“Having the ability to talk to the children as part of the transport is very important,” Thomas said, adding that such interaction would be “challenging” with a ride-sharing service like Uber or even those tailored to children like HopSkipDrive or Zum.

But that is exactly what the supervisors want to explore, according to the board motion that will be introduced on Tuesday of next week.

“Given the emerging industry of ride sharing, companies may be able to transport birth parents closer to the child,” the motion reads. “Other companies specialize in driving unaccompanied minors, requiring drivers with caregiving experience to be vetted and live-scanned.”

Currently the county uses a hodgepodge of transportation ranging from the severely understaffed HSAs to rides from social workers or requiring foster parents to drive kids often-long distances across traffic-choked Los Angeles.

In September of 2015, the county’s Commission for Children and Families issued a report on the since closed children and youth welcome centers. The question the commission asked was why so many children were staying too long at the facilities.

One conclusion that was there was simply a dearth of foster homes, and that transportation to and from family visits was part of the problem.

“Foster caregivers are required to transport children to a sometimes prohibitive number of court-ordered visitation sessions with parents, siblings or family members, particularly for infants,” the report reads. “We all agree on the crucial importance of visitation, however, the court does not require that foster parents must be the ones who provide transportation and monitoring; alternative arrangements should be sought and explored.”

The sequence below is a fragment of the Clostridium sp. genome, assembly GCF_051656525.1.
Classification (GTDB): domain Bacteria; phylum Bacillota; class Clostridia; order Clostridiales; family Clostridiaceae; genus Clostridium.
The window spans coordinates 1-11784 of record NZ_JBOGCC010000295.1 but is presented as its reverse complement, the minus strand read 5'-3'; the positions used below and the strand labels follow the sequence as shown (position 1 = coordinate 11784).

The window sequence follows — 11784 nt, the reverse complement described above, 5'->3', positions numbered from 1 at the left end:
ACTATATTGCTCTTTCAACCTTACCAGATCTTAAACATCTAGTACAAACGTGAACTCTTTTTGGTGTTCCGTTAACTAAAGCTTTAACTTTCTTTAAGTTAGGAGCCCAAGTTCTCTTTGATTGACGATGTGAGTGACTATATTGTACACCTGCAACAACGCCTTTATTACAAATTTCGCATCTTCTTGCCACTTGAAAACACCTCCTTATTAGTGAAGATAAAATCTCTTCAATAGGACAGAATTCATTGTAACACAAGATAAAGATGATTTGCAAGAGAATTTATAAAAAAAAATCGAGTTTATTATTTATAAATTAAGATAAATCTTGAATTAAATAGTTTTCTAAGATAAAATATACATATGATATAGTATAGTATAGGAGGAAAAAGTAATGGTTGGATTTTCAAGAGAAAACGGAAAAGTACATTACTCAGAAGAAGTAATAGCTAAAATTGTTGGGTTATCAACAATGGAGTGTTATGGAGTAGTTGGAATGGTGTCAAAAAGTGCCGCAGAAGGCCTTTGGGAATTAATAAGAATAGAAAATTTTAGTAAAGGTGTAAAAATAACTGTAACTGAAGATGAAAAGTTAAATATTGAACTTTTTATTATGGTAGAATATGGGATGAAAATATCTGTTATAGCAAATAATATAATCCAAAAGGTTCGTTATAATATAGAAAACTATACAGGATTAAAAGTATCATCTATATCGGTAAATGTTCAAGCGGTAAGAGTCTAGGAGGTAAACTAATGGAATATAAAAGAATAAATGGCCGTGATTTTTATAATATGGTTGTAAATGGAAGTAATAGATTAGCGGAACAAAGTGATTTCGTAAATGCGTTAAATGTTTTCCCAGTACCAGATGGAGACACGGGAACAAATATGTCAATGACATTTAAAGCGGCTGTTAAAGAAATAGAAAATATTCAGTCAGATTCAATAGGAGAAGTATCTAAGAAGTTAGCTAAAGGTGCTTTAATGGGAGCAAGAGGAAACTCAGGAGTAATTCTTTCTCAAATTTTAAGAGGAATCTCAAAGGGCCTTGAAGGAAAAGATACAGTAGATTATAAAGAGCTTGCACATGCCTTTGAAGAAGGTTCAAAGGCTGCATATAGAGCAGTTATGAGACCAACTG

Commissioner Wendy Smith said in a recent interview that hiring more HSAs and using ride-sharing services could take some pressure off foster families.

But she pointed out that “what happens to and from is part of the visit.”

Smith, a licensed clinical social worker, said that it was critically important to make sure the drivers are conscious of the effects of trauma, and suggested that some kind of training be made available for both HSAs and ride-sharing services.

HopSkipDrive is a Los Angeles-based ride-sharing company focused on transporting kids age six and up. While the company is yet to provide trauma-training to its drivers, it does run them through a 15-point eligibility test that includes finger print scans, driving histories and documentation of five years of childcare experience.

Founder and CEO Joanna McFarland said that while she did not envision HopSkipDrive filling in on every foster care case, she did see her company as “part of the solution.”

“Driving any kid is a great responsibility and we take that very seriously,” McFarland said. “Our mission is to make life easier for busy families and families come in all shapes and sizes. So we see this as being completely aligned with our mission.”

More than a Ride

During the visit with their father, the 9-year-old boy became nervous. He shot Ericah Thomas, the human services aide, a look.

“The younger child was uncomfortable, so I took him upstairs,” Thomas said. They were at the DCFS office in Pasadena.

Thomas says that these visits are critical both for parents trying to reunify, and for supplying monitors like her with details that can help the court determine whether a child should go home.